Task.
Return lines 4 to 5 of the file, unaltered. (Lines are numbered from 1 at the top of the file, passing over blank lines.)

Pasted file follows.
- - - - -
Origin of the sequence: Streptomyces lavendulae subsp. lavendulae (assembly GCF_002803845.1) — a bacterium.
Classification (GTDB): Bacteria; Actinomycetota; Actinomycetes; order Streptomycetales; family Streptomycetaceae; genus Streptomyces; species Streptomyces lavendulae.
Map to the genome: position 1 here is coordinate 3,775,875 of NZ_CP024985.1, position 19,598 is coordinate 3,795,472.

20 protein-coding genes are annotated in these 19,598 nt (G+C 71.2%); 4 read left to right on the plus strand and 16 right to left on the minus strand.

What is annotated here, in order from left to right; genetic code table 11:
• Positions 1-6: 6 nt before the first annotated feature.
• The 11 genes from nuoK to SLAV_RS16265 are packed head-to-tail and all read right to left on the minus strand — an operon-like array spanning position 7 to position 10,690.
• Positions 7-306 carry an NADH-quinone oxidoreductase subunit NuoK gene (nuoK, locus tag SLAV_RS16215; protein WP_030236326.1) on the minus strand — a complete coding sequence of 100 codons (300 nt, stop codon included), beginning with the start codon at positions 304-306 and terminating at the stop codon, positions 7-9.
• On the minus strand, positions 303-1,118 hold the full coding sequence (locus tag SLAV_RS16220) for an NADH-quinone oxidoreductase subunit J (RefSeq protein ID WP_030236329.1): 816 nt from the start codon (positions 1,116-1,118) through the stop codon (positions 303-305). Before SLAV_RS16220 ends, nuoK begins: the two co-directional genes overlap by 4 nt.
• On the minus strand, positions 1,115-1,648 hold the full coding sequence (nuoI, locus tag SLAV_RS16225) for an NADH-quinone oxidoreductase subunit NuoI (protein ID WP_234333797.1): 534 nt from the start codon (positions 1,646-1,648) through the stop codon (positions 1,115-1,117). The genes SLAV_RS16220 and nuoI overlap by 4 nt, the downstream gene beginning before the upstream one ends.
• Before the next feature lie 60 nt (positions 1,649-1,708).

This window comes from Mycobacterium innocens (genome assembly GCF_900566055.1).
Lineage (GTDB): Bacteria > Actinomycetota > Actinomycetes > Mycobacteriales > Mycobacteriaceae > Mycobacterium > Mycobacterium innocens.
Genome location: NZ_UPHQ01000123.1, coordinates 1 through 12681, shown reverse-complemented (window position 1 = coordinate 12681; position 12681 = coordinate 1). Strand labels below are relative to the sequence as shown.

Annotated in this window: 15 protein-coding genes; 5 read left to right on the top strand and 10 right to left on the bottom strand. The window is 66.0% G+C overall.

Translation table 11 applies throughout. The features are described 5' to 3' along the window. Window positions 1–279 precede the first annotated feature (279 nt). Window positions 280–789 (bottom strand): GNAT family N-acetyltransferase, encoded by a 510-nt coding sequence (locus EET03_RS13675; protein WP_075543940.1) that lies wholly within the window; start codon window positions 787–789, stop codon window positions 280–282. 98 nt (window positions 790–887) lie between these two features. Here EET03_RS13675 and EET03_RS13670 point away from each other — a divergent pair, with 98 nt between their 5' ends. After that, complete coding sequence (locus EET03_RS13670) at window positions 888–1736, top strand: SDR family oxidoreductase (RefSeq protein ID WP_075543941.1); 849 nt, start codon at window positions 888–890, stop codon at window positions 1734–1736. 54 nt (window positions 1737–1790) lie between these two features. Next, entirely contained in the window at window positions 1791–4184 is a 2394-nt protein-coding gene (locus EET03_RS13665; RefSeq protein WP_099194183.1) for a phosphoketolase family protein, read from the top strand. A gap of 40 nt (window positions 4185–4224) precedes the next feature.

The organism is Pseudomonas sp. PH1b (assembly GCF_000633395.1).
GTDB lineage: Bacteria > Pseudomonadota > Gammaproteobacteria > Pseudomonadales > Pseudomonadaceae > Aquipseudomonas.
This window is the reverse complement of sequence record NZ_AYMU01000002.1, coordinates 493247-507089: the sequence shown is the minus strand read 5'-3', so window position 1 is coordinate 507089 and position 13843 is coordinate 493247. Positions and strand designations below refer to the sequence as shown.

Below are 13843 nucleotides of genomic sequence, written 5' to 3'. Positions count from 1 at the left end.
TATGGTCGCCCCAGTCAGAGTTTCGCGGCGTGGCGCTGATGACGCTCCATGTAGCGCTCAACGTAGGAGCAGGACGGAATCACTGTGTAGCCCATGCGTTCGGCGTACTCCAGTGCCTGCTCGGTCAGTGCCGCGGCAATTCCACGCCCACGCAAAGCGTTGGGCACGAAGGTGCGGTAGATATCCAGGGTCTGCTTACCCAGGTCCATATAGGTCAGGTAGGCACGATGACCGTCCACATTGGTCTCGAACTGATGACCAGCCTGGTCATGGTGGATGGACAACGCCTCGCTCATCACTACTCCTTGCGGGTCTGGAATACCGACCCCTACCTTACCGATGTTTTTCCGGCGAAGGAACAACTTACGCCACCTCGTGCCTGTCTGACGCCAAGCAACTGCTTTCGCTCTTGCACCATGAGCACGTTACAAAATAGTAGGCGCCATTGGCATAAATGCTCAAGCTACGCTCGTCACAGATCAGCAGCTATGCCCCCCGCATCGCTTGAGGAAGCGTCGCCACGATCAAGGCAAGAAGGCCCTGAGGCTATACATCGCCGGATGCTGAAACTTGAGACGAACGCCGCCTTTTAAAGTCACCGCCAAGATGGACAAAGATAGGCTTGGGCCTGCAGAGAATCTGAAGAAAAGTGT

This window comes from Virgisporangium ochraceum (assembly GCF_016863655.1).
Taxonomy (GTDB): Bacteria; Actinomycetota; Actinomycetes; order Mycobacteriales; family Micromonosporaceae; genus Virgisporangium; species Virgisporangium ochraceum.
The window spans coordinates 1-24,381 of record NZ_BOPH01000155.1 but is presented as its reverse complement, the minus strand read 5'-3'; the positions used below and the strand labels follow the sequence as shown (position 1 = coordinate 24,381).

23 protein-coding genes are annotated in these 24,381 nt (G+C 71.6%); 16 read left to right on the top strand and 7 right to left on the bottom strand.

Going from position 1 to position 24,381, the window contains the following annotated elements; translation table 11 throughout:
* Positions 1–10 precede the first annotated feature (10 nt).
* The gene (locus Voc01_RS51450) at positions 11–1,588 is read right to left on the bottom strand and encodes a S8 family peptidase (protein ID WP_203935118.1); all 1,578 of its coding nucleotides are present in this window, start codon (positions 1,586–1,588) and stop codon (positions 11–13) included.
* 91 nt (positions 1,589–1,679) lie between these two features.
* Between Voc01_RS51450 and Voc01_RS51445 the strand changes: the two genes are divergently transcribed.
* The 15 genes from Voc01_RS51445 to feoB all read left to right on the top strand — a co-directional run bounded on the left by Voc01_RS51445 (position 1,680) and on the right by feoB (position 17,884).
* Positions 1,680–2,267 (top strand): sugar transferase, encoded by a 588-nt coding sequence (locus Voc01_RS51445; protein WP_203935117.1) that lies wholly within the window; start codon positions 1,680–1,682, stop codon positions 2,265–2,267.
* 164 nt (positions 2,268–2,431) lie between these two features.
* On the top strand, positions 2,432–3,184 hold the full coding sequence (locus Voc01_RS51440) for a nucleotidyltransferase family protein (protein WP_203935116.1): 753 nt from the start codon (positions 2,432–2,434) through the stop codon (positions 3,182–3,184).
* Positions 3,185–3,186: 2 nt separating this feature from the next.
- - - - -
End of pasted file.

20 protein-coding genes are annotated in these 19,598 nt (G+C 71.2%); 4 read left to right on the plus strand and 16 right to left on the minus strand.

What is annotated here, in order from left to right; genetic code table 11: